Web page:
Exploring New Approaches to Unsettled Legal Questions

Author: Andrew Debbins

Everywhere at Once: The Tinker Framework and Off-Campus, Online Speech

by Avery Med­juck*

May a school restrict a stu­den­t’s online speech with­out vio­lat­ing the First Amend­ment? In this Con­tri­bu­tion, Avery Med­juck (’18) explains how the omnipres­ence of dig­i­tal com­mu­ni­ca­tion chal­lenges the Tin­ker frame­work for deter­min­ing when a school admin­is­tra­tor can law­ful­ly restrict speech. This Con­tri­bu­tion argues that only a test that con­sid­ers the intent of the stu­dent speak­er can ade­quate­ly bal­ance stu­dents’ free speech rights against admin­is­tra­tors’ need to pro­tect the school environment.

Caveat Utilitor: A Tort Regime for Outer Space

by Jason A. Driscoll*

Is dam­age to a lunar min­ing facil­i­ty action­able under the Out­er Space Treaty when the facil­i­ty is built on the sur­face of the Moon and made entire­ly from lunar rock? In this Con­tri­bu­tion, Jason A. Driscoll (’18) ana­lyzes a wrin­kle in the law of out­er space, con­tem­plat­ing whether the cur­rent out­er space tort regime pro­tects dam­age to prop­er­ty craft­ed entire­ly from mate­ri­als mined in out­er space. The Con­tri­bu­tion argues that the cur­rent regime does not pro­tect and can­not account for the unprece­dent­ed, though pos­si­ble, prac­tice of man­u­fac­tur­ing objects in out­er space using extrater­res­tri­al materials.

Rights on ICE: A Determination Delayed is Due Process Denied

by Sharon Tur­ret*

How long may Immi­gra­tion and Cus­toms Enforce­ment detain a nonci­t­i­zen before he or she must go before a judge? In this Con­tri­bu­tion, Sharon Tur­ret (’18) ana­lyzes the Due Process Clause issues with a “rea­son­able­ness” test for length of deten­tion and the need for a bright-line rule. This Con­tri­bu­tion argues that the Due Process Clause requires a bright-line rule that the length of deten­tion be pre­sumed unrea­son­able after six months. That very bright-line rule is now before the Supreme Court in Jen­nings v. Rodriguez.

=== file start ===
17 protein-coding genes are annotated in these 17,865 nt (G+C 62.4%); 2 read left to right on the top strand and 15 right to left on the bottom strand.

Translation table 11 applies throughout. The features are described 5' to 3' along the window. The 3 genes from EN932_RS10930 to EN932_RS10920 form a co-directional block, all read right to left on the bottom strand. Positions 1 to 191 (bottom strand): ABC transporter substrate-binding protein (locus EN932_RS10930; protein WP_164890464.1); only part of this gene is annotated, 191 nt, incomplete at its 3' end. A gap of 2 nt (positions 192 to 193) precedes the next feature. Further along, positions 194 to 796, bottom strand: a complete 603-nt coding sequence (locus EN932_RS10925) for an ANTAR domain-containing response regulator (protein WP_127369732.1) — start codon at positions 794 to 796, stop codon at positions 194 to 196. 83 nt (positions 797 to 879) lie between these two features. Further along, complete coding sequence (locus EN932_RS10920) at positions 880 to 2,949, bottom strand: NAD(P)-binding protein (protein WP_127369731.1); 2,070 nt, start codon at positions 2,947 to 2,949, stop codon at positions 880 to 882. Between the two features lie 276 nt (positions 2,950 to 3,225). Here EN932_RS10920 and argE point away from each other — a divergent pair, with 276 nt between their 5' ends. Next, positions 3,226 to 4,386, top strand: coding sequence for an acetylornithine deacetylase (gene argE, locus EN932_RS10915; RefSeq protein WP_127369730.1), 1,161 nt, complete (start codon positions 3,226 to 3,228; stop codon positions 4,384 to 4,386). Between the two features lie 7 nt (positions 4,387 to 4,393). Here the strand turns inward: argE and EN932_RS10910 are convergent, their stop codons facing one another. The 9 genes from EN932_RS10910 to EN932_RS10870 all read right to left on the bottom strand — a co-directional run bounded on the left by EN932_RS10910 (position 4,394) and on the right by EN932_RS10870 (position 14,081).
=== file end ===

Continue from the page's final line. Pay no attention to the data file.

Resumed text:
Truly Threatening: Intent Requirements for First Amendment Protection

by Ben Lazarus*

How should the law deter­mine whether a true threat was made with intent suf­fi­cient to not mer­it First Amend­ment pro­tec­tion? In this Con­tri­bu­tion, Ben Lazarus (’18) ana­lyzes the dif­fer­ent approach­es cir­cuit courts have tak­en to answer this ques­tion. This Con­tri­bu­tion argues that an objec­tive test for what con­sti­tutes a threat is most in line with the Supreme Court’s prece­dents and rea­son­ing when con­fronting threat­en­ing speech.

The Importance of Privacy in Shared Spaces

by Rachel Lern­er*

Does the Fourth Amend­ment pro­tect a ten­an­t’s pri­va­cy in a shared stor­age unit? Can law enforce­ment search the whole space if her cotenant con­sents? In this Con­tri­bu­tion, Rachel Lern­er (’18) ana­lyzes whether a ten­ant has a rea­son­able expec­ta­tion of pri­va­cy in the space and whether it is rea­son­able for police to search the space upon a third-par­ty’s con­sent. The Con­tri­bu­tion argues that the Fourth Amend­ment pro­tects a shared stor­age unit either as cur­tilage under Dunn or under the Katz test, and law enforce­ment can­not rea­son­ably search a well-demar­cat­ed sec­tion of the unit if anoth­er cotenant consents.

The Prudence of Finality: Equitable Mootness and Involuntary Creditors

by Cyrus B. Korn­feld*

Incentivizing Chapter 11: Why A Non-Debtor Discharge Is Within the Authority of the Bankruptcy Courts and in the Best Interest of Creditors

by Chelsea Ire­land*

The Doctrinal Significance of Message Attribution in Compelled Speech Cases

by Jesse Klinger*

If a bak­er has a reli­gious objec­tion to same-sex mar­riage, would a law that doesn’t allow him to refuse to sell to a same-sex cou­ple for their wed­ding vio­late his First Amend­ment rights? In this Con­tri­bu­tion, Jesse Klinger tack­les the prob­lem of whether pub­lic accom­mo­da­tions laws — laws that pro­hib­it dis­crim­i­na­tion in the pro­vi­sion of goods and ser­vices — imper­mis­si­bly com­pel a per­son to speak. The Con­tri­bu­tion exam­ines the Supreme Court’s com­pelled speech prece­dents and argues that mes­sage attri­bu­tion is the key issue. In par­tic­u­lar, because pub­lic accom­mo­da­tions laws are con­tent-neu­tral, a speak­er’s First Amend­ment rights are vio­lat­ed only if one would attribute a par­tic­u­lar mes­sage to the provider of the goods or ser­vices in question.

Powered by WordPress & Theme by Anders Norén